Bethink thee of the albatross, whence come those clouds of spiritual wonderment and pale dread, in which that white phantom sails in all imaginations? Not Coleridge first threw that spell; but God's great, unflattering laureate, Nature.*
* I remember the first albatross I ever saw. It was during a prolonged gale, in waters hard upon the Antarctic seas. From my forenoon watch below, I ascended to the overclouded deck; and there, dashed upon the main hatches, I saw a regal, feathery thing of unspotted whiteness, and with a hooked, Roman bill sublime. At intervals, it arched forth its vast archangel wings, as if to embrace some holy ark. Wondrous flutterings and throbbings shook it. Though bodily unharmed, it uttered cries, as some king's ghost in supernatural distress. Through its inexpressible, strange eyes, methought I peeped to secrets which took hold of God. As Abraham before the angels, I bowed myself; the white thing was so white, its wings so wide, and in those for ever exiled waters, I had lost the miserable warping memories of traditions and of towns. Long I gazed at that prodigy of plumage. I cannot tell, can only hint, the things that darted through me then. But at last I awoke; and turning, asked a sailor what bird was this. A goney, he replied. Goney! never had heard that name before; is it conceivable that this glorious thing is utterly unknown to men ashore! never! But some time after, I learned that goney was some seaman's name for albatross. So that by no possibility could Coleridge's wild Rhyme have had aught to do with those mystical impressions which were mine, when I saw that bird upon our deck. For neither had I then read the Rhyme, nor knew the bird to be an albatross. Yet, in saying this, I do but indirectly burnish a little brighter the noble merit of the poem and the poet.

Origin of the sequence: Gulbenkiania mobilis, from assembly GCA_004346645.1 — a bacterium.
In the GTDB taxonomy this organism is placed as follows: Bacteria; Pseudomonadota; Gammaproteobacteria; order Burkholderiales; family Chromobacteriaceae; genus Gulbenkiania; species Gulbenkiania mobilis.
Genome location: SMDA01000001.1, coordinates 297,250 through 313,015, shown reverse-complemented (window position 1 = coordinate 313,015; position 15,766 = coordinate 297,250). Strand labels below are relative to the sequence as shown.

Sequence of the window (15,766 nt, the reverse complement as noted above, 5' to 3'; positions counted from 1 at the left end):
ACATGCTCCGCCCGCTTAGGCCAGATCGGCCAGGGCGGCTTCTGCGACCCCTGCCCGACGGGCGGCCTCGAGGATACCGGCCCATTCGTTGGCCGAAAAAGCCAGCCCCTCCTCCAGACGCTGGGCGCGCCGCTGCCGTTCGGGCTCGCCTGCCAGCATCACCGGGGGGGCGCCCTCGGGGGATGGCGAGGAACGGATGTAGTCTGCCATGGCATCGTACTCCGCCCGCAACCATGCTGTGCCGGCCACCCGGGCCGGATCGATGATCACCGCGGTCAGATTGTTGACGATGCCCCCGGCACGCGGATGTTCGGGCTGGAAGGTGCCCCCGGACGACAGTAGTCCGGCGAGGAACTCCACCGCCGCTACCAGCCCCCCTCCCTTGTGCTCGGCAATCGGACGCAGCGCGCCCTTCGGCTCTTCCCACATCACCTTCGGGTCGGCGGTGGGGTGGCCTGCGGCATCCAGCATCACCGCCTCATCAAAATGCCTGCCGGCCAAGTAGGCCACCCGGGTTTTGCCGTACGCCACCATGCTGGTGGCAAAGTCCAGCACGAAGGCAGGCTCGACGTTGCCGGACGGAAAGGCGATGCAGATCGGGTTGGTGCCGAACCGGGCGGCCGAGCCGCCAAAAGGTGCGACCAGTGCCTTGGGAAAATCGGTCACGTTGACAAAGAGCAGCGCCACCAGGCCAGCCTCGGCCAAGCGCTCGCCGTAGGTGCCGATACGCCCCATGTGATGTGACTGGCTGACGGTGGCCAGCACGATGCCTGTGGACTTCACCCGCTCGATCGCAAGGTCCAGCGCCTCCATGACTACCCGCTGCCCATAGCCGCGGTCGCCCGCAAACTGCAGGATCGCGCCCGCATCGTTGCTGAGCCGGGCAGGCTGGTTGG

So that by no possibility could Coleridge's wild Rhyme have had aught to do with those mystical impressions which were mine, when I saw that bird upon our deck. For neither had I then read the Rhyme, nor knew the bird to be an albatross.
Incidentally, Rime of the Ancient Mariner can be sung to the tune of Gilligan's Island.
I really hate the phrase "pick your brain." It brings to mind the image of someone using a nutpick to extract little pieces of another's exposed brain.
It's not as bad as the image I get when people use the phrase "low-hanging fruit" to refer to the information that was the easiest to obtain. Thankfully they don't use that phrase much anymore.
Or how about "caught with his pants down" or "in bed with". My visual imagination is a little too vivid for these metaphors. If they're hot, the image is embarrassing, and if they're not, it's disgusting.